15 May 2012

Hollande and Merkel dance around the Greece lightning

An election rerun in Greece, and lightning striking Francois Hollande’s plane. The omens are not great. The IMF’s Christine Lagarde today suggests some preparations are under way to cope with so-called Grexit, which “could get messy”. A less circulated but remarkable quote came to our ITN team in Athens from Makis Voridis, Greece’s outgoing Transport minister, from the centre right ND party.

He told us: “There is a possibility that at some point, some part of the fiscal aid given to Greece will stop. Then it will almost be a necessity to return to the drachma in order to be able to pay. So no one will force us out. But probably the Greek government then, if there is one, will have to go back to the drachma… That is the danger.” He goes on to point out that such printed drachmas might also be needed to recapitalise banks.

An important quote, because it sheds light on the confusing world of what Grexit actually is. Firstly it is a process rather than an event. Secondly it is about monetary structures more than actual cash. As Mr Voridis points out, not even a hard left Syriza led government would unilaterally leave the euro. Instead, they would renege on the bailout conditions, and at that point their fiscal aid would get pulled, and it would then have to print new currency, either euro IOUs, or Greek euros, but basically drachmas.

The other question concerns whether Greek banks would still get liquidity support from the European Central Bank. Many believe that the ECB would have to offer transitional support to prevent chaos. In recent days some ECB figures have started to emphasise that liquidity support cannot be given to insolvent banks. This could define the difference between orderly and disorderly euro exit.

In my film from Athens about how Greece is rebelling against the “internal devaluation” strategy agreed in the Troika-Greece memorandum, you will see why trial is becoming more popular. As I said last week, Syriza wants to use the threat of disorderly euro exit as a bargaining chip in a negotiation over the bailout T&Cs. It thinks Germany is bluffing, hasn’t built a high enough firewall, and when push comes to shove, will pay a higher price to keep Greece in. Germany and Brussels think the Greek people are bluffing, and when push comes to shove, will do what it takes to stay in the Eurozone. Watch the report here:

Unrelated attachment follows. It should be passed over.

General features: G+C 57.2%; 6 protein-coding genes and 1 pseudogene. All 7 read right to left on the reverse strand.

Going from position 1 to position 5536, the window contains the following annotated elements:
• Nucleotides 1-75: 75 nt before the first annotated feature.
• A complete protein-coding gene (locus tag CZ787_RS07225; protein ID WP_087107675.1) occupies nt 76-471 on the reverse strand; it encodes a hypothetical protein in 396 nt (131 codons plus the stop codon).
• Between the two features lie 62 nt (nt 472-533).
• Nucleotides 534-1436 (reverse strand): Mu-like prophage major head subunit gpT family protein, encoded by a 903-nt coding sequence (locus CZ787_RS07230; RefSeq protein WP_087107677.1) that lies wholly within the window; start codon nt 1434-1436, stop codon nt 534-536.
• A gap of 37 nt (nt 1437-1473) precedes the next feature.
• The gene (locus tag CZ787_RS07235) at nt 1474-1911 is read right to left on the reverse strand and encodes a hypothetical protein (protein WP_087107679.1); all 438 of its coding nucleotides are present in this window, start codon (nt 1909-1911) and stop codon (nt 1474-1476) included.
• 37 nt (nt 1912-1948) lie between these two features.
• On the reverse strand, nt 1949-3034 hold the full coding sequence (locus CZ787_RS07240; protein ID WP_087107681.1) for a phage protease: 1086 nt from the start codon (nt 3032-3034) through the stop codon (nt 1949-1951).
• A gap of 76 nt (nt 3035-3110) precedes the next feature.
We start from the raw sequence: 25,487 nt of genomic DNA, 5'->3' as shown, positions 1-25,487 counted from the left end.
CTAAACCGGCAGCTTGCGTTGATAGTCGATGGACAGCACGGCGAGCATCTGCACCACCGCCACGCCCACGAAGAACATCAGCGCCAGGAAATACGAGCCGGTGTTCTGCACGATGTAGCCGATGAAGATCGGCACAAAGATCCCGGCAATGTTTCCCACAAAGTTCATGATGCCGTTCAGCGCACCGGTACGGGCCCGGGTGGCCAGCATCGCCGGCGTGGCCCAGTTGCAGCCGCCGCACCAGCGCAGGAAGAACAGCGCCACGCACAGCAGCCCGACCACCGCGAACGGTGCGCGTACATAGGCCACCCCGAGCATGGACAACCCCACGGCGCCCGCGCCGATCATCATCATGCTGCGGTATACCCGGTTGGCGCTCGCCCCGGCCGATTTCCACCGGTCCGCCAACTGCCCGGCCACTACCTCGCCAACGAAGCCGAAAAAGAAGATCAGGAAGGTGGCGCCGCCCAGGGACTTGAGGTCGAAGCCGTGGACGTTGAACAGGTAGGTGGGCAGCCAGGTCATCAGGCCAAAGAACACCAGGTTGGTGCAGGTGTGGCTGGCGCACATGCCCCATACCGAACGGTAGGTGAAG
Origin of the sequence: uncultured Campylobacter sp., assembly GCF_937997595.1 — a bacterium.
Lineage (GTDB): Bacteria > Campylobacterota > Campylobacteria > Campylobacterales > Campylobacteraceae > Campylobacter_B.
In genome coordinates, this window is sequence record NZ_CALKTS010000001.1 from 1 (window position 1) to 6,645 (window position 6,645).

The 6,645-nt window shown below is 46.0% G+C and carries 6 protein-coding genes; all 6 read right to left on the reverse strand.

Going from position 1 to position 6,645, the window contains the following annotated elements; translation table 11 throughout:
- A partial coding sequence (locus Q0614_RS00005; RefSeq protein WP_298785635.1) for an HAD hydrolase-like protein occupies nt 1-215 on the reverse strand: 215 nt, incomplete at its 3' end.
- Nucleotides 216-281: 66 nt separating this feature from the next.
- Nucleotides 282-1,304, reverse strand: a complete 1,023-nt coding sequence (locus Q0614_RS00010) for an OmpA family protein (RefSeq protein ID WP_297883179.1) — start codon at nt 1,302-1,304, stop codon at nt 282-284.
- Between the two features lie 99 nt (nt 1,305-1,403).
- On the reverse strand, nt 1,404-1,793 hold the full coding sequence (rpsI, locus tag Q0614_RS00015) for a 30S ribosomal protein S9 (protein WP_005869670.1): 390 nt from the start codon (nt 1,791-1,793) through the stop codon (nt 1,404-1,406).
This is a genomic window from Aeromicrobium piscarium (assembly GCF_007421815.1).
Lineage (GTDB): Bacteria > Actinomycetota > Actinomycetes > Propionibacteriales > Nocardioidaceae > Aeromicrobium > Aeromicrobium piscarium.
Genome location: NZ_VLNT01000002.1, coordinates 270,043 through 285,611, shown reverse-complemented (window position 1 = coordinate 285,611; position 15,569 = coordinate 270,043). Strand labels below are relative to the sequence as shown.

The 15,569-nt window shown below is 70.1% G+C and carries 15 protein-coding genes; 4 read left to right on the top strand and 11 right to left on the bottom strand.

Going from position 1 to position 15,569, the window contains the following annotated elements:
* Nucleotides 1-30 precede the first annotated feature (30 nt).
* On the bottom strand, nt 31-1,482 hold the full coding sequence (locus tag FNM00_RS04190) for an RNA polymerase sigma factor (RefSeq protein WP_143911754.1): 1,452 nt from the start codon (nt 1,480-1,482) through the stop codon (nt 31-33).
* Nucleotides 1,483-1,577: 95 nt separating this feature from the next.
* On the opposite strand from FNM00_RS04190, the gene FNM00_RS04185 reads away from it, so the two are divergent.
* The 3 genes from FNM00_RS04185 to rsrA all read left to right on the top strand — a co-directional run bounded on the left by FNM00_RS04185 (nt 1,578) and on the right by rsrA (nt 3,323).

Into this cosmic game of chicken comes Francois Hollande, “I appreciate the sufferings of the Greek people”, and a strong showing for German opposition (more anti-austerity) and amazingly Merkel’s Bavarian coalition partner leader Seehofer, all suggesting growth not austerity. I could not read the Hollande Merkel press conference clearly. “HoMer” rhetoric on Greece was softer than “Merkozy”. But they also appeared to suggest to the Greek people to “vote for the euro” in the elections. It boils down to this: will Hollande-Merkel allow Greece softer austerity, and still pay €31bn tranche of the bailout at the end of June? I don’t know the answer to that.

Clever people in other European capitals believe that it would be a “big big gamble” for Merkel to allow Grexit, and the mess would basically require an immediate move to €bonds. So perhaps Alexis Tsipras and his gambit on Germany folding is right. If he plays this move, and wins the election, he can only do so by risking Greece’s euro membership.

Forget the lightning, the storm has just started.

See my explainer of why the election might lead to Grexit here: